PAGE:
The responsibility of the outside auditor of financial statements is secondary to that of the client’s company’s management, said the European Federation of Accountants, but the current model for auditor’s communication could lead to an expectation gap to how the auditor discharges the responsibilities for the work being done. These comments were made in a letter to the UK Financial Reporting Council on the FRC’s recent discussion draft on the quality of outside audit and enhanced corporate reporting.
A company’s management is responsible for the preparation of financial statements and other financial information in accordance with national or international accounting standards, said the federation, while the auditor’s responsibility is to express an opinion on such financial statements. But this model is not written in stone. To benefit investors and other users of financial statements, more transparency and communication could be considered. For example, management could, in a proportionate way, report on the assumptions on which the company’s ability to continue as a going concern is based by disclosing additional information on key risks to the company’s business model and its longer term sustainability as well as how the audit committee discharges its duties.
The federation believes that the role of the independent auditor can be expanded in the future. In this context, it is important to note that audit is only one part of the financial reporting system, and therefore auditors should only assume responsibility for their own role and actions without
excessive and disproportionate liability attaching to them.
Considering communication in the broadest sense, the federation urged regulators and oversight bodies to carefully consider whether investors in fact would like information on the company’s performance from the company itself in the form of extended public reporting from the audit committee, or whether the auditor should be involved in providing information on such matters. It may well be that the audit committee is best placed to provide the information potentially requested by investors, and not the auditor. However, if so requested and if suitable criteria exist, auditors could provide a certain level of assurance on the information provided by the audit committee.
Further, when considering how to improve communication, noted the federation, regulators must strike a proper balance and avoid both information overload that would reduce the relevance of key information and self-fulfilling prophecies that would have counterproductive effects threatening the company’s existence.
The federation said that auditor professional skepticism should continue to be reinforced. This could be done by further training, said the group, and by application of international auditing standards since the application of these standards clearly underlines this concept. This was essentially an endorsement of ISA 200.13, which defines professional skepticism in auditing standards as an attitude that includes a questioning mind, being alert to conditions which may indicate possible misstatement due to error or fraud, and a critical assessment of audit evidence. At least two global audit firms, KPMG and Baker Tilly, have found that the ISA definition is consistent with professional skepticism as described by Lord Denning, who said that auditors must come to their task with an enquiring mind, not suspicious of dishonesty, but suspecting that someone may have made a mistake somewhere and a check must be made to ensure that there has been none. Fomento (Sterling Area) Ltd. v Selsdon Fountain Pen Co. Ltd. (1958).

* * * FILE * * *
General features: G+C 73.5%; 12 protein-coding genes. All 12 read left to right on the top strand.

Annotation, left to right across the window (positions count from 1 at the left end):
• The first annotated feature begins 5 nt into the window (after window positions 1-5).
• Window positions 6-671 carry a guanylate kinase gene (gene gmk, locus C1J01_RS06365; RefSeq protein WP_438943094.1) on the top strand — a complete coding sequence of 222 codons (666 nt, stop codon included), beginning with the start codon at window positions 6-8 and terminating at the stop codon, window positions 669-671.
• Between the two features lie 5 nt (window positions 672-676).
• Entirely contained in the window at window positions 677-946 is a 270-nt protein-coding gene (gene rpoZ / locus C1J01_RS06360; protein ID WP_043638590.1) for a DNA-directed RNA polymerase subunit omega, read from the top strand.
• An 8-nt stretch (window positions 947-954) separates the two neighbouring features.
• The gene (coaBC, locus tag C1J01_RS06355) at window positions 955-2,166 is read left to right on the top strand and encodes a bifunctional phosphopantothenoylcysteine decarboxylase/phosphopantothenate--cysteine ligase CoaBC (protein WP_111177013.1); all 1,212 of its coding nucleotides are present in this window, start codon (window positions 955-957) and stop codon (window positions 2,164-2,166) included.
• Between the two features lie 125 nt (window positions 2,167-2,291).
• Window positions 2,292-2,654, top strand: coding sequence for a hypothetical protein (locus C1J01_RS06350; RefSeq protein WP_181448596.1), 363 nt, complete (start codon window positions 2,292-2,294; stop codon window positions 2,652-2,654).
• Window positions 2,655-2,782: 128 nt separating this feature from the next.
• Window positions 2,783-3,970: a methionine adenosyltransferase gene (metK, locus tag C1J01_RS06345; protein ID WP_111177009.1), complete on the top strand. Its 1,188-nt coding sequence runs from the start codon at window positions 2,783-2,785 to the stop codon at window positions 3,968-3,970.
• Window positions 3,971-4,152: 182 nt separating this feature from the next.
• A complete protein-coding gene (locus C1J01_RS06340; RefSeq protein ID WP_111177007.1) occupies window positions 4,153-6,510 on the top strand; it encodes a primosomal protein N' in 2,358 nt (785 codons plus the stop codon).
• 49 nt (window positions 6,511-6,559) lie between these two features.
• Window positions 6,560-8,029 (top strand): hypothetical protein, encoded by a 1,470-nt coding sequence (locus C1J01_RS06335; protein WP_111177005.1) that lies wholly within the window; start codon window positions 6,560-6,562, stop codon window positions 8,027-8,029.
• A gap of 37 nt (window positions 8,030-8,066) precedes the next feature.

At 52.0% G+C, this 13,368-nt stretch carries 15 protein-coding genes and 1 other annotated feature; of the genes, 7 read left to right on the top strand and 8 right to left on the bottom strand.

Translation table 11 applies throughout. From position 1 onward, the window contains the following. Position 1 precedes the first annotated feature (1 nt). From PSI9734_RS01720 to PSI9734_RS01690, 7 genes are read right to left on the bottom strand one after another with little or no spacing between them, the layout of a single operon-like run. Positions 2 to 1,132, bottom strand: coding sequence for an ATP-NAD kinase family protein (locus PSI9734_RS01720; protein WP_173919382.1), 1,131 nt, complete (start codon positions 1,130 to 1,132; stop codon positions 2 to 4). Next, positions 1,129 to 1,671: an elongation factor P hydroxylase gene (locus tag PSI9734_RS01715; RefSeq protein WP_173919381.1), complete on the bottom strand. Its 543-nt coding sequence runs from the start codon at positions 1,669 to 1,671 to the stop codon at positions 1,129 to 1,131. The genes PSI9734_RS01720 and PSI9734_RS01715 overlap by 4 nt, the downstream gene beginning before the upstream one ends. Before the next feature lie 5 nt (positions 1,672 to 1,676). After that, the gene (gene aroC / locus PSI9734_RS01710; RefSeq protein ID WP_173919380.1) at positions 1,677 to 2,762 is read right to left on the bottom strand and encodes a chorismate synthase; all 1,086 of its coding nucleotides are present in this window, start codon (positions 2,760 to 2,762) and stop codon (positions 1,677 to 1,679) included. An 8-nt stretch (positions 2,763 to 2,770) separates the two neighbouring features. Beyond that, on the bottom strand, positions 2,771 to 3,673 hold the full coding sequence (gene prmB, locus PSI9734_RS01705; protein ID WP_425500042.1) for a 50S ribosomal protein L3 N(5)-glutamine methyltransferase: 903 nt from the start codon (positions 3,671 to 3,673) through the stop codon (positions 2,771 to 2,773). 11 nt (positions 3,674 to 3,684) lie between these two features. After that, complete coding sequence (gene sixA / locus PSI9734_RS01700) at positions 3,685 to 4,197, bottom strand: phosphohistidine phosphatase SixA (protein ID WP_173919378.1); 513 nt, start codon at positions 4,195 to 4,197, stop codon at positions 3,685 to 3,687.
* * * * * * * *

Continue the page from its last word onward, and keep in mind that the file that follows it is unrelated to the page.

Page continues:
The FRC wants to ensure that the right environment is created for increased auditor skepticism when assessing material assumptions and estimates. Audit committees have an important role to play here by creating the appropriate environment for the audit team to challenge material assumptions and estimates in an effective way and to communicate their views in a forthright and constructive manner.
The federation supports shareholder involvement in the process of appointing the outside auditor since this would contribute to safeguarding the independence of auditors which is an essential part of the trust and integrity of the audit profession. Such additional safeguarding of auditor independence could be done through initiatives such as increased independence of the auditors’ selection process, enhanced shareholders’ engagement and increased transparency of the auditors’ selection, appointment and compensation process.
While reaffirming the appropriateness of having the audit committee appoint the outside auditor, the FRC proposed requiring the audit committee to either report to investors on the process by which the committee reached its recommendation to appoint the company's external auditor and the reasons for their recommendation or discuss with a number of principal investors the approach to be taken to the appointment of the auditors, including the merits of putting its audit out to tender and then report on that consultation to shareholders generally.
In the federation’s view, there are significant potential benefits to the use of technology for the accessibility of the annual report and financial statements. In this context, the group supports the use of electronic applications in financial reporting such as XBRL. However, there are challenges to using XBRL, in relation to financial reporting as well as auditing, such as in relation to the inclusion of extensions and the responsibility for such extensions and with regard to the audit of XBRL generated financial statements.